Experiences of associate degree nursing faculty transitioning to teach in a baccalaureate program
Carleen J. Graham, PhD, MSN-Ed, Associate Professor
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In light of the repeated calls for the baccalaureate degree as the required level of entry into practice, associate degree nursing programs are in a precarious position whereby these programs and associated faculty face some very crucial decisions. These decisions include retiring the associate degree nursing program entirely, creating and focusing on baccalaureate programs, and considering which baccalaureate tracks to offer. An issue of concern is the academic leadership’s ability to support faculty as they transition to teaching at advanced levels. Few research studies have explored the transition to teaching at advanced levels of nursing education, most specifically, from associate to baccalaureate degree nursing. Consequently, several aspects of transitioning to teaching at advanced levels of nursing education have remained unexplored. The purpose of this basic qualitative research was to explore how associate degree nursing faculty members coped during the transition, identify barriers to the transition process, and answer the research question: What are the experiences of associate degree nursing faculty as they transitioned to teach in a baccalaureate-nursing program? The sample consisted of 10 associate degree nurse faculty members. Semi-structured, open-ended interviews were conducted to obtain information regarding barriers, facilitators, and capacity-building efforts during the transition process. Themes that emerged included feelings and perceptions, expectations for the new role, challenges, a supportive environment, management of the hurdles, and faculty capacity building. Recommendations for practice included creating faculty development programs focused on teaching at advanced levels of nursing education and structured orientation programs that are specific to the academic program. Further exploration is needed to clearly define and measure the factors that contribute to a healthy transition at all levels of nursing education.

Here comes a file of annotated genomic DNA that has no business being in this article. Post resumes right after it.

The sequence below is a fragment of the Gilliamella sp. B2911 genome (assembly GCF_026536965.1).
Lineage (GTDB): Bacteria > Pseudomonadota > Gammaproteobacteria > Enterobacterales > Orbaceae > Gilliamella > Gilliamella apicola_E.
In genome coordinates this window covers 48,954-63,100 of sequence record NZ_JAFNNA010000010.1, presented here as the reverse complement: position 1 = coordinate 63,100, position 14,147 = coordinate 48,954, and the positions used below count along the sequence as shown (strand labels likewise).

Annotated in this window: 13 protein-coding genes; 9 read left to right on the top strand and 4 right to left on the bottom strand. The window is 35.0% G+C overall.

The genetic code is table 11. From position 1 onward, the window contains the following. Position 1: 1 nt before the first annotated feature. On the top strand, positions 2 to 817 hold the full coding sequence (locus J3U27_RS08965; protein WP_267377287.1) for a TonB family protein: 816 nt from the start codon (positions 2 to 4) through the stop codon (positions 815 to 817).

This dissertation has also been disseminated through the ProQuest Dissertations and Theses database. Dissertation/thesis number: 27997832; ProQuest document ID: 2418074951. The author still retains copyright.
This item has not gone through this repository's peer-review process, but has been accepted by the indicated university or college in partial fulfillment of the requirements for the specified degree.
|Review Type||None: Degree-based Submission|
|Research Approach||Qualitative Research|
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Graham, Carleen (2018-06-29)This presentation will provide attendees with information about the context of ADN faculty members transitioning to teaching in a baccalaureate nursing program and describe the barriers and facilitators during the transition ...
Naydenova, Dafina A.; Graham, Carleen; Davis, Nicole; Lien, Vivian; Velasquez, Joana (2018-06-29)The authors describe a multi-modal approach to reducing test anxiety through the use of aroma therapy, cognitive behavioral therapy, and peer mentoring for students in accelerated nursing programs.
A national survey of faculty knowledge and experience with lesbian, gay, bisexual and transgender (LGBT) health and readiness for inclusion in teaching: Curricular implications for baccalaureate nursing programs Lim, Fidelindo (2014-11-17)Session presented on Thursday, July 24, 2014: Purpose: The purpose of this faculty needs assessment survey is to appraise the LGBT health knowledge, experience and readiness teaching LGBT health topics among the nursing ...
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